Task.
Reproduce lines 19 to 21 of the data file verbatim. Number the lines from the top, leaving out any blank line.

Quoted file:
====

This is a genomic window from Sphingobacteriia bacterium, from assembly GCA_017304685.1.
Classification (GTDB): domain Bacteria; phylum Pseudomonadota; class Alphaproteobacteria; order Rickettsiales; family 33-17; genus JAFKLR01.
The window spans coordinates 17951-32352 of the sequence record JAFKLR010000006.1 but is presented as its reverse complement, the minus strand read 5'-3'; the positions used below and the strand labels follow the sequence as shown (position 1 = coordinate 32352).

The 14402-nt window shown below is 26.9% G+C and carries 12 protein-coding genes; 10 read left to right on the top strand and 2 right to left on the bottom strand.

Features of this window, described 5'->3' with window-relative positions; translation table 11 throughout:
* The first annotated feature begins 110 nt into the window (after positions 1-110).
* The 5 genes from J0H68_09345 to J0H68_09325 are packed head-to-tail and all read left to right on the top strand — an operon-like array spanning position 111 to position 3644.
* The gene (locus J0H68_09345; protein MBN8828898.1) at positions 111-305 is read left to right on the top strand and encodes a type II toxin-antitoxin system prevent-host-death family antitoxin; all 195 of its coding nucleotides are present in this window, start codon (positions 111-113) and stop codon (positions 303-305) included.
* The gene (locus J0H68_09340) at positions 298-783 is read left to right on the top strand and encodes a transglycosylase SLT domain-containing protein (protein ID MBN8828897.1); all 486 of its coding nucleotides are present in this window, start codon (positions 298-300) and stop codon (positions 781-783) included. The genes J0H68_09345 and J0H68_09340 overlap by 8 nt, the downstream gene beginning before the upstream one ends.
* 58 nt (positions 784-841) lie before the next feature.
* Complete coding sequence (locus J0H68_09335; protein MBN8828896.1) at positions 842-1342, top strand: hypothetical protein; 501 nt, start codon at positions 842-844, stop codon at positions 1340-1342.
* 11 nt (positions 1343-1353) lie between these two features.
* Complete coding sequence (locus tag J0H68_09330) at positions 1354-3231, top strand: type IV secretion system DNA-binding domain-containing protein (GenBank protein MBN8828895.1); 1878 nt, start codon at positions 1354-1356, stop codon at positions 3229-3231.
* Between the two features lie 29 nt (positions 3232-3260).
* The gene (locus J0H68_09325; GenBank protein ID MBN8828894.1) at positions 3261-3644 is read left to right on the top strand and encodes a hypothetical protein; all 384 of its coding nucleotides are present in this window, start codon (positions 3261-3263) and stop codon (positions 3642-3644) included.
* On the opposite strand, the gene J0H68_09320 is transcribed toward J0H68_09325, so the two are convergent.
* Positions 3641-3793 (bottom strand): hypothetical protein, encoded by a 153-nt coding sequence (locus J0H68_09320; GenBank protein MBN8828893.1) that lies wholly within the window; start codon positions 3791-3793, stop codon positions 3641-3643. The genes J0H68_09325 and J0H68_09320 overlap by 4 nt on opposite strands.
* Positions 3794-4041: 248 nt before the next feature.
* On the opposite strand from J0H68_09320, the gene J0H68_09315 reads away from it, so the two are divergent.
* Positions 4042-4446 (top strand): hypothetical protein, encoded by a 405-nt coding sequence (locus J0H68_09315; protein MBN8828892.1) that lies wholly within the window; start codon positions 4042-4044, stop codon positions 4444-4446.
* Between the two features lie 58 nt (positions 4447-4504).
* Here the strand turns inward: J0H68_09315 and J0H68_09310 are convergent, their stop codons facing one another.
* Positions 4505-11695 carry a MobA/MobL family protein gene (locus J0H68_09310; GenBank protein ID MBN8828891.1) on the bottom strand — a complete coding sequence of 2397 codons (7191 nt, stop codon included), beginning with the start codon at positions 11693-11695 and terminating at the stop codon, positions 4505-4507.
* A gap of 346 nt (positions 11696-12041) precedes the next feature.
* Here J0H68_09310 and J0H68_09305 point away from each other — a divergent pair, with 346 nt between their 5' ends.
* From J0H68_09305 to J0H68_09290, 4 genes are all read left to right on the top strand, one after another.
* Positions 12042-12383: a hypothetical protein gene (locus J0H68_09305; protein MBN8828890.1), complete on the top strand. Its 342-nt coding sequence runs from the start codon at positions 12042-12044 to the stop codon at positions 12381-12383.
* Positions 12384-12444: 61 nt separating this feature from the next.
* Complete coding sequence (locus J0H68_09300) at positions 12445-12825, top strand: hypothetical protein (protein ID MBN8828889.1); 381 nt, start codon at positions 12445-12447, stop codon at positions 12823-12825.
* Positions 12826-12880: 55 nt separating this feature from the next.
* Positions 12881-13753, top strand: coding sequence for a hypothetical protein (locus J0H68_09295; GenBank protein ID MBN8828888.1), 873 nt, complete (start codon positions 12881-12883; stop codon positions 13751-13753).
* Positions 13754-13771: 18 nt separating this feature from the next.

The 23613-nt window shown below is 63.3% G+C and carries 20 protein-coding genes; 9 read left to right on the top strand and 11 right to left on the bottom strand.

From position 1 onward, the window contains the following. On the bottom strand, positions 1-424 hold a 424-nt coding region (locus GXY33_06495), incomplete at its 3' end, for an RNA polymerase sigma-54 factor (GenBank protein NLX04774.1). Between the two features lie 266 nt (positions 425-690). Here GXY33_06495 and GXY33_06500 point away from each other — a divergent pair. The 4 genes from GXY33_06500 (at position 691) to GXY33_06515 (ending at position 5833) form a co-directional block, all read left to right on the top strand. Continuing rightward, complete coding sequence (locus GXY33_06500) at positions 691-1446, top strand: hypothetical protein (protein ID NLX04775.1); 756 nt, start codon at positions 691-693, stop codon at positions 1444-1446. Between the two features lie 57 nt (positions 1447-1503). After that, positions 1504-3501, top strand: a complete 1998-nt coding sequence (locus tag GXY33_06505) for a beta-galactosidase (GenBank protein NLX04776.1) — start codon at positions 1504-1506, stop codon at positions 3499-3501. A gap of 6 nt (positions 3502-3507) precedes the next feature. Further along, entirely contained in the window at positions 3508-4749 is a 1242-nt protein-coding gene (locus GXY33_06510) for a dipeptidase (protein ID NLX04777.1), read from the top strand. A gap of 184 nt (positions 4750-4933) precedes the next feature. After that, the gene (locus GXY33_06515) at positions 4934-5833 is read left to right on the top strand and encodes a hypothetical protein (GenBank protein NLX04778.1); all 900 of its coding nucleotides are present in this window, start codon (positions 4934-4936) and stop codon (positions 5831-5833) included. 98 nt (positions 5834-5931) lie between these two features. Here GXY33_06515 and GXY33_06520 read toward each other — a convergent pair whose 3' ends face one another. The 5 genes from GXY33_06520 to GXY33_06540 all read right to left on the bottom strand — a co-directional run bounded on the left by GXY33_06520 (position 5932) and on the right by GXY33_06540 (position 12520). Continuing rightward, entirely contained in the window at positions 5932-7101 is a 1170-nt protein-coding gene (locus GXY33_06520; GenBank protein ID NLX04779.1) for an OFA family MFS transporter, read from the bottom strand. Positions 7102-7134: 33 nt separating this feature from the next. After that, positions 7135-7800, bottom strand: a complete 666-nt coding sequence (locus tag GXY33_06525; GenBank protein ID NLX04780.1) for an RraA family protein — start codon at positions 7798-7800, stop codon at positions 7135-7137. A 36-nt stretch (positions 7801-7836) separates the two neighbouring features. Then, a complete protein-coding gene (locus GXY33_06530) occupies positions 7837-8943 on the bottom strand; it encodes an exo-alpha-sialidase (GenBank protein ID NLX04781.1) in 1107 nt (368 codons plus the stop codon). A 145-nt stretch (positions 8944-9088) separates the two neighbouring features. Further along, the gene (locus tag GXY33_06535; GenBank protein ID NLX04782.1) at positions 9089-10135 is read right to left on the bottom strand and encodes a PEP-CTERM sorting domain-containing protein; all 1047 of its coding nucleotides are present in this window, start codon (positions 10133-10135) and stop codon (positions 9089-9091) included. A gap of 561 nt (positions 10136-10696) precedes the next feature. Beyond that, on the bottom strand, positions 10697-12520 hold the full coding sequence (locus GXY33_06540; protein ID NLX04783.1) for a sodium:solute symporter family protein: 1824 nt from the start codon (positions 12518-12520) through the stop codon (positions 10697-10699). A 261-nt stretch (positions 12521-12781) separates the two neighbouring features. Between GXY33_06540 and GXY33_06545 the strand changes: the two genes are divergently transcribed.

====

* On the opposite strand from J0H68_09320, the gene J0H68_09315 reads away from it, so the two are divergent.
* Positions 4042-4446 (top strand): hypothetical protein, encoded by a 405-nt coding sequence (locus J0H68_09315; protein MBN8828892.1) that lies wholly within the window; start codon positions 4042-4044, stop codon positions 4444-4446.
* Between the two features lie 58 nt (positions 4447-4504).